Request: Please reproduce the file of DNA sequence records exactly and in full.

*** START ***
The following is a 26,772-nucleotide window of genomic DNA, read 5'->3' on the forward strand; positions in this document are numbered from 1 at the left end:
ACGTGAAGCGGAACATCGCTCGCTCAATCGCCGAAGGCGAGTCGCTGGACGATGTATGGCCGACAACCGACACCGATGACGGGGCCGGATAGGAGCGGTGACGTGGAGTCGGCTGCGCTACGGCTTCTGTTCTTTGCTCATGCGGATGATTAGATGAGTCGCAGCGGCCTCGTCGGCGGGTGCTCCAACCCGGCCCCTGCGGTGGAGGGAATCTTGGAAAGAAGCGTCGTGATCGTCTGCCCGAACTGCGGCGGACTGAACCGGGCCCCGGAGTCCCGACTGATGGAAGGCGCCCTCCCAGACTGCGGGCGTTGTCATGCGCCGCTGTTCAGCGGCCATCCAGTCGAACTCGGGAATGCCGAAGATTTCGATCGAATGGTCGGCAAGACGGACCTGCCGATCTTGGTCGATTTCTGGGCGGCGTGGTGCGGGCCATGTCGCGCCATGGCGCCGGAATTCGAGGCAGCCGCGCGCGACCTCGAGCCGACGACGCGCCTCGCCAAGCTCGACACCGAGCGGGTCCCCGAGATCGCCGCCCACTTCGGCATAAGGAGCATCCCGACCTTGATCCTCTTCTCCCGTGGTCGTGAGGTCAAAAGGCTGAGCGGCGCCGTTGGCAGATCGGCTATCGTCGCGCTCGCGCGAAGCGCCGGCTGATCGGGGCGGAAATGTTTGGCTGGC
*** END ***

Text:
The following is a 26,772-nucleotide window of genomic DNA, read 5'->3' on the forward strand; positions in this document are numbered from 1 at the left end:
ACGTGAAGCGGAACATCGCTCGCTCAATCGCCGAAGGCGAGTCGCTGGACGATGTATGGCCGACAACCGACACCGATGACGGGGCCGGATAGGAGCGGTGACGTGGAGTCGGCTGCGCTACGGCTTCTGTTCTTTGCTCATGCGGATGATTAGATGAGTCGCAGCGGCCTCGTCGGCGGGTGCTCCAACCCGGCCCCTGCGGTGGAGGGAATCTTGGAAAGAAGCGTCGTGATCGTCTGCCCGAACTGCGGCGGACTGAACCGGGCCCCGGAGTCCCGACTGATGGAAGGCGCCCTCCCAGACTGCGGGCGTTGTCATGCGCCGCTGTTCAGCGGCCATCCAGTCGAACTCGGGAATGCCGAAGATTTCGATCGAATGGTCGGCAAGACGGACCTGCCGATCTTGGTCGATTTCTGGGCGGCGTGGTGCGGGCCATGTCGCGCCATGGCGCCGGAATTCGAGGCAGCCGCGCGCGACCTCGAGCCGACGACGCGCCTCGCCAAGCTCGACACCGAGCGGGTCCCCGAGATCGCCGCCCACTTCGGCATAAGGAGCATCCCGACCTTGATCCTCTTCTCCCGTGGTCGTGAGGTCAAAAGGCTGAGCGGCGCCGTTGGCAGATCGGCTATCGTCGCGCTCGCGCGAAGCGCCGGCTGATCGGGGCGGAAATGTTTGGCTGGC